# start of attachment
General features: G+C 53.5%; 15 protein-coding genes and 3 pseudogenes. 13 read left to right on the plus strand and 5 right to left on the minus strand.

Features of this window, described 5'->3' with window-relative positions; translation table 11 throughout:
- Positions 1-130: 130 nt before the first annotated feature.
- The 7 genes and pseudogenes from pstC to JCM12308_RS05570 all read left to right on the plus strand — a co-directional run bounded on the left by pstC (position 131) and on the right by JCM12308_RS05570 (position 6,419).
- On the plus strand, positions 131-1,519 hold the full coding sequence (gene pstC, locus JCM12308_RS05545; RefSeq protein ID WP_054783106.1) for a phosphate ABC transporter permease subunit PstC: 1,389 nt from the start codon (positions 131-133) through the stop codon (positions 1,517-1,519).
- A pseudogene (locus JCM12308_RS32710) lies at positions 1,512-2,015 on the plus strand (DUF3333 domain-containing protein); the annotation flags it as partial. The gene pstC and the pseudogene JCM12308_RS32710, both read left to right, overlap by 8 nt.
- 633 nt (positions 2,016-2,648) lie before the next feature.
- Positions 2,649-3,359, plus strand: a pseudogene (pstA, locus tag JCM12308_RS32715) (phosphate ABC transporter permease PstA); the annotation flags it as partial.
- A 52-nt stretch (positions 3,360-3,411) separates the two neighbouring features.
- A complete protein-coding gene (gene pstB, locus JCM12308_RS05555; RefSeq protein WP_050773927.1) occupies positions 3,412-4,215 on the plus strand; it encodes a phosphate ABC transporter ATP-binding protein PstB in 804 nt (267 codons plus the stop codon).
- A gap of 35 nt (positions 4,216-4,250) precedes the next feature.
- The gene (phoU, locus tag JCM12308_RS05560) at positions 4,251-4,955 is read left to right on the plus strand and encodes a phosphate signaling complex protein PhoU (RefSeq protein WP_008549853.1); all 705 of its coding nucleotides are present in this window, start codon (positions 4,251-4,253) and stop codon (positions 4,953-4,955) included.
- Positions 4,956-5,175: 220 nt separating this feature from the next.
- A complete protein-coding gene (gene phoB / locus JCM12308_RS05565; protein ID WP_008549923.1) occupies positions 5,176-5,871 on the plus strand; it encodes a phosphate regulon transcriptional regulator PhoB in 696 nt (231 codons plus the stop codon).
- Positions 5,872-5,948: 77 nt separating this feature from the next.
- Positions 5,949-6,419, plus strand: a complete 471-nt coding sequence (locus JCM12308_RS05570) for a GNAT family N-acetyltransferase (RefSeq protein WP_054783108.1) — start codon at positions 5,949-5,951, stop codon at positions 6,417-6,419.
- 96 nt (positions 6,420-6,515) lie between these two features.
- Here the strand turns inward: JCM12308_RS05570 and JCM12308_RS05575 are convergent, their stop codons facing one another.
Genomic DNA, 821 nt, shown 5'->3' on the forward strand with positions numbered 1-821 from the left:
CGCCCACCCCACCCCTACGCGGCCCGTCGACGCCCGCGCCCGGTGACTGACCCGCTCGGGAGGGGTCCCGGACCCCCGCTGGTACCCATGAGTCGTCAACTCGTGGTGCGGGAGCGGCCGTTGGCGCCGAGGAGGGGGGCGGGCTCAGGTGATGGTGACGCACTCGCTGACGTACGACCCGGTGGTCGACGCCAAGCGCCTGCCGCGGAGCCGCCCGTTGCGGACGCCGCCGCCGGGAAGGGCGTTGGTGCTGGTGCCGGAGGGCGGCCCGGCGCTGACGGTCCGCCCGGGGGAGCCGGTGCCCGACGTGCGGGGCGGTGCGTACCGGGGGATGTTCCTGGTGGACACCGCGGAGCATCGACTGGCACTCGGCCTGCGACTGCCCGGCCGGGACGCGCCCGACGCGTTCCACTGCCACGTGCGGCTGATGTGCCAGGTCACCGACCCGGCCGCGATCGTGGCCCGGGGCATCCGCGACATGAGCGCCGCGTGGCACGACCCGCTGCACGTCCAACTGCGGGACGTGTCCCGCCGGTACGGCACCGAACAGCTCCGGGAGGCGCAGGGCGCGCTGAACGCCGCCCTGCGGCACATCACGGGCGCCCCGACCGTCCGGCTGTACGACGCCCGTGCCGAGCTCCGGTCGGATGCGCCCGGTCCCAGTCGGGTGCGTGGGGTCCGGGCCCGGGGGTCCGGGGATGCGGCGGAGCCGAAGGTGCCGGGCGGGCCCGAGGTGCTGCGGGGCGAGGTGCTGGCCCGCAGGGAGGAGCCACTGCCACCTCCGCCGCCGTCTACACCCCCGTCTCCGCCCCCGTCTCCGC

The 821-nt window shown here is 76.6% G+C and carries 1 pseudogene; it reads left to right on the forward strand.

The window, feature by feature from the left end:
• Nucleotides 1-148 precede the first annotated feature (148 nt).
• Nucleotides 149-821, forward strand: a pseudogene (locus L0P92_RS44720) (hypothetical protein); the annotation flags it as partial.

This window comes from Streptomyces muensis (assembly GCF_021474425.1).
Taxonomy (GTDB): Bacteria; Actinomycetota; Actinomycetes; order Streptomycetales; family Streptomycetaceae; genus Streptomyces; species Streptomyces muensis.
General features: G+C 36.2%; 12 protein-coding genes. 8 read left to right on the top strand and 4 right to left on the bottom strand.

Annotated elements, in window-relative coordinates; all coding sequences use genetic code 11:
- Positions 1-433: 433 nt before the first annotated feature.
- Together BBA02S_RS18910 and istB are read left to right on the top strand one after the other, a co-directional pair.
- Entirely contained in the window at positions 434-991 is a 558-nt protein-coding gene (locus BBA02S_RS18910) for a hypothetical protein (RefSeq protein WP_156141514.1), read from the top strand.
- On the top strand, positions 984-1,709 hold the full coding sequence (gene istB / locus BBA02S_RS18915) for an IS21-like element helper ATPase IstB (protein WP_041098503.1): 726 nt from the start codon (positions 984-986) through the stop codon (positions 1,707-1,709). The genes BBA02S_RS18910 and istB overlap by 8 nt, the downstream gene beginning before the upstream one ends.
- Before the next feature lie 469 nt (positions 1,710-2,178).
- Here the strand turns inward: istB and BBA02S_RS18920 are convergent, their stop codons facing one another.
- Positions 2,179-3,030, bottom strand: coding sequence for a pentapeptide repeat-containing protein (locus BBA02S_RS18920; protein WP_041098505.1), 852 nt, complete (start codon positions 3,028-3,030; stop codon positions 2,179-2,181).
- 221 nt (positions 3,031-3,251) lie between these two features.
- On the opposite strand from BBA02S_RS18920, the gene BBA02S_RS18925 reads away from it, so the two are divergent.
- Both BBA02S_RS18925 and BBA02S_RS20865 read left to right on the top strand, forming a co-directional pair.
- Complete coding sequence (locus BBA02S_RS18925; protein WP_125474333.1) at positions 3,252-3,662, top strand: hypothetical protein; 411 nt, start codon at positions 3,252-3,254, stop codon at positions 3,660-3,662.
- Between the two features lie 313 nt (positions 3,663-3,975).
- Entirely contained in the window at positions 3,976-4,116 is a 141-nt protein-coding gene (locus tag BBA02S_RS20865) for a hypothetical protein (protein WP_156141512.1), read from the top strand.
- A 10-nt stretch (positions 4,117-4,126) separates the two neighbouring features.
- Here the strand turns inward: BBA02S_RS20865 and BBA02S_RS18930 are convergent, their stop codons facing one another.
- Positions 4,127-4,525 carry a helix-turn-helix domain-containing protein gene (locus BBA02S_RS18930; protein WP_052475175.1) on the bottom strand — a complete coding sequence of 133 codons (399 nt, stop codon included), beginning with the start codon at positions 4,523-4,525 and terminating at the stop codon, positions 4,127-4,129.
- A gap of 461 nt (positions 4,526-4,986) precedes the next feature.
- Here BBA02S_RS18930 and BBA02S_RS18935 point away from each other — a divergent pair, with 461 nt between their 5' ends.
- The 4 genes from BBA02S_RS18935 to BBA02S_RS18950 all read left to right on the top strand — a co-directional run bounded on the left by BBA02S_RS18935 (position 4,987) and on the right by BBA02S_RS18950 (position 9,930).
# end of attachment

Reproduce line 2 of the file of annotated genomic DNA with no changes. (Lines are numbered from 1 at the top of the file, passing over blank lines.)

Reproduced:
Features of this window, described 5'->3' with window-relative positions; translation table 11 throughout: